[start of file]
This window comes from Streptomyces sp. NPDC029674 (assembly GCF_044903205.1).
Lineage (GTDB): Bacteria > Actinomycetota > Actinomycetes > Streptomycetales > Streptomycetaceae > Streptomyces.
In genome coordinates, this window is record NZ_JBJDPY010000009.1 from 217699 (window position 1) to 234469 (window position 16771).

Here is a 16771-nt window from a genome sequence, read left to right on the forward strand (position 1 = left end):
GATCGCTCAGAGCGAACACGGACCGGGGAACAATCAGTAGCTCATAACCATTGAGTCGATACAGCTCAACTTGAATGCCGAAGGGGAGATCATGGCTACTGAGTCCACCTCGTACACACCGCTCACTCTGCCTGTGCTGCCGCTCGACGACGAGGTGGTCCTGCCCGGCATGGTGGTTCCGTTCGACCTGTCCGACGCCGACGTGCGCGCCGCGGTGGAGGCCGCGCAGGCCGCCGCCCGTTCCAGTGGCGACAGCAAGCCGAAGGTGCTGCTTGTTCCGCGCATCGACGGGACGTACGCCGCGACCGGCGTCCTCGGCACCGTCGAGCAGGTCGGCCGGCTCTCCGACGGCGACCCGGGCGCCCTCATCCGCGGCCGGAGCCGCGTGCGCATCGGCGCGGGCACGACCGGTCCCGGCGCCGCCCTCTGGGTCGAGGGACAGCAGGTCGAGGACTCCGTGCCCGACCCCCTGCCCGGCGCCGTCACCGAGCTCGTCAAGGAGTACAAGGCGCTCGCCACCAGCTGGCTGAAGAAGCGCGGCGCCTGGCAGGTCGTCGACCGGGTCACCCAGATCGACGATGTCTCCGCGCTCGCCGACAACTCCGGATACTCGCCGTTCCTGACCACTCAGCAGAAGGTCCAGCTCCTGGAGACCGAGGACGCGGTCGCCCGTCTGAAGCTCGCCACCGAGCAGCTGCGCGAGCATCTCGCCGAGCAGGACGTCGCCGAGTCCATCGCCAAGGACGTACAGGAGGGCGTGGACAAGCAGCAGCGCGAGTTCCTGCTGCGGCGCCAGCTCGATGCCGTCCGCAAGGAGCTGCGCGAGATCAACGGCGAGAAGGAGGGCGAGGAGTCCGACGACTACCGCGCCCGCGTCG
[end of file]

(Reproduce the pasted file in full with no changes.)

This window comes from Streptomyces sp. NPDC029674 (assembly GCF_044903205.1).
Lineage (GTDB): Bacteria > Actinomycetota > Actinomycetes > Streptomycetales > Streptomycetaceae > Streptomyces.
In genome coordinates, this window is record NZ_JBJDPY010000009.1 from 217699 (window position 1) to 234469 (window position 16771).

Here is a 16771-nt window from a genome sequence, read left to right on the forward strand (position 1 = left end):
GATCGCTCAGAGCGAACACGGACCGGGGAACAATCAGTAGCTCATAACCATTGAGTCGATACAGCTCAACTTGAATGCCGAAGGGGAGATCATGGCTACTGAGTCCACCTCGTACACACCGCTCACTCTGCCTGTGCTGCCGCTCGACGACGAGGTGGTCCTGCCCGGCATGGTGGTTCCGTTCGACCTGTCCGACGCCGACGTGCGCGCCGCGGTGGAGGCCGCGCAGGCCGCCGCCCGTTCCAGTGGCGACAGCAAGCCGAAGGTGCTGCTTGTTCCGCGCATCGACGGGACGTACGCCGCGACCGGCGTCCTCGGCACCGTCGAGCAGGTCGGCCGGCTCTCCGACGGCGACCCGGGCGCCCTCATCCGCGGCCGGAGCCGCGTGCGCATCGGCGCGGGCACGACCGGTCCCGGCGCCGCCCTCTGGGTCGAGGGACAGCAGGTCGAGGACTCCGTGCCCGACCCCCTGCCCGGCGCCGTCACCGAGCTCGTCAAGGAGTACAAGGCGCTCGCCACCAGCTGGCTGAAGAAGCGCGGCGCCTGGCAGGTCGTCGACCGGGTCACCCAGATCGACGATGTCTCCGCGCTCGCCGACAACTCCGGATACTCGCCGTTCCTGACCACTCAGCAGAAGGTCCAGCTCCTGGAGACCGAGGACGCGGTCGCCCGTCTGAAGCTCGCCACCGAGCAGCTGCGCGAGCATCTCGCCGAGCAGGACGTCGCCGAGTCCATCGCCAAGGACGTACAGGAGGGCGTGGACAAGCAGCAGCGCGAGTTCCTGCTGCGGCGCCAGCTCGATGCCGTCCGCAAGGAGCTGCGCGAGATCAACGGCGAGAAGGAGGGCGAGGAGTCCGACGACTACCGCGCCCGCGTCG